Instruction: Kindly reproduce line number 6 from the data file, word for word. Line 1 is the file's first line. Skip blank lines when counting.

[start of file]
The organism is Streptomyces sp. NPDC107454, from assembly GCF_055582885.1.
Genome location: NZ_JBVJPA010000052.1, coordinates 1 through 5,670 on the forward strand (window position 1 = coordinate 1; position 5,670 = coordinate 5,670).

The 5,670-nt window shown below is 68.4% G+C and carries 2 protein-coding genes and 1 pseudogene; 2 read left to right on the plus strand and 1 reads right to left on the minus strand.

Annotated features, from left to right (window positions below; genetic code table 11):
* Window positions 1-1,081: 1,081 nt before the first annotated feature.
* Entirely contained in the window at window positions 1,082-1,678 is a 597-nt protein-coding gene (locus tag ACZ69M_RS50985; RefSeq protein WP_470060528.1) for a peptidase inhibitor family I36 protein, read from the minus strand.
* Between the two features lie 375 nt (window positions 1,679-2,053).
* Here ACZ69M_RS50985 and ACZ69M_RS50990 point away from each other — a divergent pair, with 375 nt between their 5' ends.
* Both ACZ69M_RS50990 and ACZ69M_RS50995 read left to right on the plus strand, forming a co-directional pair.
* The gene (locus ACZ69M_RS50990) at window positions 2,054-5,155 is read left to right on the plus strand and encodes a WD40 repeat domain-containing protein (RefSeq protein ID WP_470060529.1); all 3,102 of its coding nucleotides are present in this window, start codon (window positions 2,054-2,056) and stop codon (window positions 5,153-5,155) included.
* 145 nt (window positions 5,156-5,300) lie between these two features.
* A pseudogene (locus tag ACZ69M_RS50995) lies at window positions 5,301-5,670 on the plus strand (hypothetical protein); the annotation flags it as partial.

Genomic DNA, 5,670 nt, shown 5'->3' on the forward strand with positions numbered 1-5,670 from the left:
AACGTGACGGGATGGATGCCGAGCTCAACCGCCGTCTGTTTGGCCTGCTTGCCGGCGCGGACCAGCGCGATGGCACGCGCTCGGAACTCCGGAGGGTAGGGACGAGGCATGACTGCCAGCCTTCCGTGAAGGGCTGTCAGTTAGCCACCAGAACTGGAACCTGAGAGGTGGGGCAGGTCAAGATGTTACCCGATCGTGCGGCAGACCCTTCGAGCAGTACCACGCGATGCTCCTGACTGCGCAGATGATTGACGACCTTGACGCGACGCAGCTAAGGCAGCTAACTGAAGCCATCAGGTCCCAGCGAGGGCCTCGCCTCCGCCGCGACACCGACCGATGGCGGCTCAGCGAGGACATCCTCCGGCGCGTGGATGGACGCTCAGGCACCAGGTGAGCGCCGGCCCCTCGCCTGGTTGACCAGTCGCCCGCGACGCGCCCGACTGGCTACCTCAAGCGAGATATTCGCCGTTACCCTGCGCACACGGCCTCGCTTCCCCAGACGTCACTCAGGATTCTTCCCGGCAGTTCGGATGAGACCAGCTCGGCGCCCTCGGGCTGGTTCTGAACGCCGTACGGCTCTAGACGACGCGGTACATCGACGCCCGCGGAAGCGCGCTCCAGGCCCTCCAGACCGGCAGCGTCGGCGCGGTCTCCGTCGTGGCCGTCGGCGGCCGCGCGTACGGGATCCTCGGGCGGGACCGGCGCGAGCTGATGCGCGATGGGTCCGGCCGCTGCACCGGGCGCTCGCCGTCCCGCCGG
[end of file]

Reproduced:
* Entirely contained in the window at window positions 1,082-1,678 is a 597-nt protein-coding gene (locus tag ACZ69M_RS50985; RefSeq protein WP_470060528.1) for a peptidase inhibitor family I36 protein, read from the minus strand.